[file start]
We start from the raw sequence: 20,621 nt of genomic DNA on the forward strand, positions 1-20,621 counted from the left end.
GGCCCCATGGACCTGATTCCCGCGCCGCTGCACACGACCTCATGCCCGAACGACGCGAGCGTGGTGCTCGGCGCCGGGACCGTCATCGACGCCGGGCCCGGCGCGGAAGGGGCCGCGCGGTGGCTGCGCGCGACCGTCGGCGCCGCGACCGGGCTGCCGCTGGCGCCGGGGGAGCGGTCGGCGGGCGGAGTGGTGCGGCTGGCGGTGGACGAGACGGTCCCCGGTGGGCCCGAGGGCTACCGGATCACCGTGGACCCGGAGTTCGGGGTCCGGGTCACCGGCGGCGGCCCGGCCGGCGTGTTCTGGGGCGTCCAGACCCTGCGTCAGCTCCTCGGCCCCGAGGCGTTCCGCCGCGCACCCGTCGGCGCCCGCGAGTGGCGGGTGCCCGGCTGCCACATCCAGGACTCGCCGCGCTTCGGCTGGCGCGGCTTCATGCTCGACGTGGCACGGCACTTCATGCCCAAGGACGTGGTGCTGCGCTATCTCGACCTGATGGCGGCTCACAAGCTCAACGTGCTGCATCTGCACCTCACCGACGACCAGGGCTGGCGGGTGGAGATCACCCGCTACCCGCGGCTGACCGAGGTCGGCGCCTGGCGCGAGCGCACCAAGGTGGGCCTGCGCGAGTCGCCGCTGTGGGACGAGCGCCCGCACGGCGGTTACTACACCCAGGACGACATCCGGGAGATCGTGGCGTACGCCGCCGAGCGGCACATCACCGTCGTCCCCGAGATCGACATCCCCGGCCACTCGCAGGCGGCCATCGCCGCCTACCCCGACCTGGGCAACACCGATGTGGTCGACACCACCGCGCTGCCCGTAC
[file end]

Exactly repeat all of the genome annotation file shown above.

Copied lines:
We start from the raw sequence: 20,621 nt of genomic DNA on the forward strand, positions 1-20,621 counted from the left end.
GGCCCCATGGACCTGATTCCCGCGCCGCTGCACACGACCTCATGCCCGAACGACGCGAGCGTGGTGCTCGGCGCCGGGACCGTCATCGACGCCGGGCCCGGCGCGGAAGGGGCCGCGCGGTGGCTGCGCGCGACCGTCGGCGCCGCGACCGGGCTGCCGCTGGCGCCGGGGGAGCGGTCGGCGGGCGGAGTGGTGCGGCTGGCGGTGGACGAGACGGTCCCCGGTGGGCCCGAGGGCTACCGGATCACCGTGGACCCGGAGTTCGGGGTCCGGGTCACCGGCGGCGGCCCGGCCGGCGTGTTCTGGGGCGTCCAGACCCTGCGTCAGCTCCTCGGCCCCGAGGCGTTCCGCCGCGCACCCGTCGGCGCCCGCGAGTGGCGGGTGCCCGGCTGCCACATCCAGGACTCGCCGCGCTTCGGCTGGCGCGGCTTCATGCTCGACGTGGCACGGCACTTCATGCCCAAGGACGTGGTGCTGCGCTATCTCGACCTGATGGCGGCTCACAAGCTCAACGTGCTGCATCTGCACCTCACCGACGACCAGGGCTGGCGGGTGGAGATCACCCGCTACCCGCGGCTGACCGAGGTCGGCGCCTGGCGCGAGCGCACCAAGGTGGGCCTGCGCGAGTCGCCGCTGTGGGACGAGCGCCCGCACGGCGGTTACTACACCCAGGACGACATCCGGGAGATCGTGGCGTACGCCGCCGAGCGGCACATCACCGTCGTCCCCGAGATCGACATCCCCGGCCACTCGCAGGCGGCCATCGCCGCCTACCCCGACCTGGGCAACACCGATGTGGTCGACACCACCGCGCTGCCCGTAC